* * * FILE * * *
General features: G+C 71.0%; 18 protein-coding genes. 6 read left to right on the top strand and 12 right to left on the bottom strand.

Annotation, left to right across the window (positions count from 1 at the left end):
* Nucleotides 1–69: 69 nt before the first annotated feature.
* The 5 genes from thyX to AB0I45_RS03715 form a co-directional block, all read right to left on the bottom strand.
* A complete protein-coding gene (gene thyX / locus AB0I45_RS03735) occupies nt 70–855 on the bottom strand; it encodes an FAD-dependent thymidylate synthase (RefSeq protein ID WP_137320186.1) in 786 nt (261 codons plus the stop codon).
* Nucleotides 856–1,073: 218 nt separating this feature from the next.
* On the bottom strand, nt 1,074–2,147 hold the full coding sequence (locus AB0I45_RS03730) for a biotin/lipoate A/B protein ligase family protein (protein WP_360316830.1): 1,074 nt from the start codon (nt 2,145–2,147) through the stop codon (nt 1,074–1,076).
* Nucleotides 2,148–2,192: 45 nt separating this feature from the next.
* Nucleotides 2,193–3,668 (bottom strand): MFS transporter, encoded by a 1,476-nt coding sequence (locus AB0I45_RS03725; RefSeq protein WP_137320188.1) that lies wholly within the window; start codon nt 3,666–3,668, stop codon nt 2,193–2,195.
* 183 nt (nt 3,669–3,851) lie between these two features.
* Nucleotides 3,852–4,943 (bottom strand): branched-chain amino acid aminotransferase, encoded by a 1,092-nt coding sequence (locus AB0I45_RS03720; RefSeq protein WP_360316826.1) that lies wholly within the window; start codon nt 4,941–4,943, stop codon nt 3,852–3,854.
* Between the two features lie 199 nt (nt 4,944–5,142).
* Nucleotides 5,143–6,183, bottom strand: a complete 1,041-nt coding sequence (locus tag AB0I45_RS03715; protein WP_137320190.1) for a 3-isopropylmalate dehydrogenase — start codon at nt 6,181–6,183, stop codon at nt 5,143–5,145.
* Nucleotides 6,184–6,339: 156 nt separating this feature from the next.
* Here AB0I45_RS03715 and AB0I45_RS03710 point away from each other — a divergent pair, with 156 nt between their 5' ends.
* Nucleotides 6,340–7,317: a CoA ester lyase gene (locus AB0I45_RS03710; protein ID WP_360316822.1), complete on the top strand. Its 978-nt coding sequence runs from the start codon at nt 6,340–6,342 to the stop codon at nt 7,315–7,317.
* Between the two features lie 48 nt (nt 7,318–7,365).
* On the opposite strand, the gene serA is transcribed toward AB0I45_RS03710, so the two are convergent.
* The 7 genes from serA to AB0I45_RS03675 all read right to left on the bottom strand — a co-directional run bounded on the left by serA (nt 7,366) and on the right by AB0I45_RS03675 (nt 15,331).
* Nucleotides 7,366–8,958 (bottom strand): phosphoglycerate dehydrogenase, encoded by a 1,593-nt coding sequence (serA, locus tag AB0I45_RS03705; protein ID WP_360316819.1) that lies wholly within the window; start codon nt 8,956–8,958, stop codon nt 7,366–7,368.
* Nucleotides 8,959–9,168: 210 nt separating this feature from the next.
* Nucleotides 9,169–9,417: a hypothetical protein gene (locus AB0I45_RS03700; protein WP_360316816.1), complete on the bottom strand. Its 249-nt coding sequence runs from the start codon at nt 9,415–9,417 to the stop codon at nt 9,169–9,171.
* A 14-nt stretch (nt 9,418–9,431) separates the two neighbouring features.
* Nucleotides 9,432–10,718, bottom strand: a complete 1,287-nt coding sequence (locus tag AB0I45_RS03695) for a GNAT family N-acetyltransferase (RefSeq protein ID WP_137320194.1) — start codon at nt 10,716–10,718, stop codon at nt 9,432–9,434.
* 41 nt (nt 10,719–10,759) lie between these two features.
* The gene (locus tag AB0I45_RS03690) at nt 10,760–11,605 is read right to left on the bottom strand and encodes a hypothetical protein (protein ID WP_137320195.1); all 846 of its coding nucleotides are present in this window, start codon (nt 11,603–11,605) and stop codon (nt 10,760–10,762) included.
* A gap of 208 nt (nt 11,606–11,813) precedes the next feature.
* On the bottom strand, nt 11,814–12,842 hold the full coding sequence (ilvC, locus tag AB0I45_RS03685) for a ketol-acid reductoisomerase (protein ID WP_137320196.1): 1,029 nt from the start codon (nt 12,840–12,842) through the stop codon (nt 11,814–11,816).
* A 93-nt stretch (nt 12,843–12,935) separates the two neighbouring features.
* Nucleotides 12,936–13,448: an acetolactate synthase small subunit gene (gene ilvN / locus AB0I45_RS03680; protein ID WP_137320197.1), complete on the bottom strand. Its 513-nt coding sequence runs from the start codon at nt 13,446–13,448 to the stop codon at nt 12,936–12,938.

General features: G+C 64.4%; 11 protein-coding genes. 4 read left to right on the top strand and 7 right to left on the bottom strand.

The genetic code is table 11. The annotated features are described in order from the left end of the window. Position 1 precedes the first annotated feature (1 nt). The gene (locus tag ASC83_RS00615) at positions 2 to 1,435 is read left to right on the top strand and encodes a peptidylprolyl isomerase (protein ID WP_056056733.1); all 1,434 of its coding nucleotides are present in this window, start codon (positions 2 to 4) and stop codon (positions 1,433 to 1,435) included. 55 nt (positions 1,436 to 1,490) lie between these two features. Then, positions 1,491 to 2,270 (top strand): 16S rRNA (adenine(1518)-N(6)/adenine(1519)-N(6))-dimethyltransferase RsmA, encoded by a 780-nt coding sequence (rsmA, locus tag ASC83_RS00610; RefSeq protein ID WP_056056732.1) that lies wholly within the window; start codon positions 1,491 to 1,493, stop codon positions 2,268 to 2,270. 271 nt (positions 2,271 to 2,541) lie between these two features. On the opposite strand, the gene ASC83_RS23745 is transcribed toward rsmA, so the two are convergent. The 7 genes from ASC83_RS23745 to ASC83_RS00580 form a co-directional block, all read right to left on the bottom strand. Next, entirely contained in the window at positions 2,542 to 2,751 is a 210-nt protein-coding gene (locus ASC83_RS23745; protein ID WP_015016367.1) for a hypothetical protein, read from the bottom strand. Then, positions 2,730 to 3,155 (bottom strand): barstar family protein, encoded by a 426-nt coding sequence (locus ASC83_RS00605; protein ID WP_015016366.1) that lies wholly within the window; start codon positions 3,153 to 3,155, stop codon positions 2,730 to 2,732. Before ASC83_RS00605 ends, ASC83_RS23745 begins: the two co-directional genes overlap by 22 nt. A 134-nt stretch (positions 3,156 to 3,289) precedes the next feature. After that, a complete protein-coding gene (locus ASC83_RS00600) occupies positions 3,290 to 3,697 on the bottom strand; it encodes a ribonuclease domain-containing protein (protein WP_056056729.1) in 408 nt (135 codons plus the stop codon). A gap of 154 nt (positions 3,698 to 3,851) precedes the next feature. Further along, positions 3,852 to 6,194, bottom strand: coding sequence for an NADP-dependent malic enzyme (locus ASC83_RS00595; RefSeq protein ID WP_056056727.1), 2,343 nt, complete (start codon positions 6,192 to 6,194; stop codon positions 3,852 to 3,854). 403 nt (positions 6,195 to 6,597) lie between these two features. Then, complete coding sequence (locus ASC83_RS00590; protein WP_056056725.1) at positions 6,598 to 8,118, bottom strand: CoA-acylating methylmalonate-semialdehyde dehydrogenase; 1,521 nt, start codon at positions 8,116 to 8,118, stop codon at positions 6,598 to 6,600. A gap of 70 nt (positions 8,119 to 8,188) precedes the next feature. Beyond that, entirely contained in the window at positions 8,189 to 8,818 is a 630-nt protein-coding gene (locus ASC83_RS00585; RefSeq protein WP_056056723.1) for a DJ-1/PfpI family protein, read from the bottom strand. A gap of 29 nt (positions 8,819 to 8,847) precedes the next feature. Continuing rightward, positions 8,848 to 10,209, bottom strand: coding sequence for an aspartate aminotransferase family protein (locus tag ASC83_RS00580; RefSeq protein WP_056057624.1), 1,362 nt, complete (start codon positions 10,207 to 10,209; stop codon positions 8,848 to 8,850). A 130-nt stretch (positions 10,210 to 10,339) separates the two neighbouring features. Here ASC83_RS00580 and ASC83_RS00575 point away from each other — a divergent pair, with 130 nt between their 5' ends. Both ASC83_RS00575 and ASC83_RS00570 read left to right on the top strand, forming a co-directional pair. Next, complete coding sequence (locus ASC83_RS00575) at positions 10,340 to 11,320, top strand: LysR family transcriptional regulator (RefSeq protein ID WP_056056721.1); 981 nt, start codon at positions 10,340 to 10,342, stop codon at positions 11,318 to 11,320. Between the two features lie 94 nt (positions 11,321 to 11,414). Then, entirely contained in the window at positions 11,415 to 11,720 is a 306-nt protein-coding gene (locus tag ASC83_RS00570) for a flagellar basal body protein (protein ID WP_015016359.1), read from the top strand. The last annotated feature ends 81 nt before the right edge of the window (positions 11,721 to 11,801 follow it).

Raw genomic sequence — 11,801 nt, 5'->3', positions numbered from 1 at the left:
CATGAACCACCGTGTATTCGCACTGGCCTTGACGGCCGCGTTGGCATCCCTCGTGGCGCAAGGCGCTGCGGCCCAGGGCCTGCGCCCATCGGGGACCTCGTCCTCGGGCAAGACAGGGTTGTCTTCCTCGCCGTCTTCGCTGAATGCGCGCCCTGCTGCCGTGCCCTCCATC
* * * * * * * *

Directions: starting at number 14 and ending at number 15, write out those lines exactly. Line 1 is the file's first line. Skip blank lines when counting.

* Nucleotides 6,184–6,339: 156 nt separating this feature from the next.
* Here AB0I45_RS03715 and AB0I45_RS03710 point away from each other — a divergent pair, with 156 nt between their 5' ends.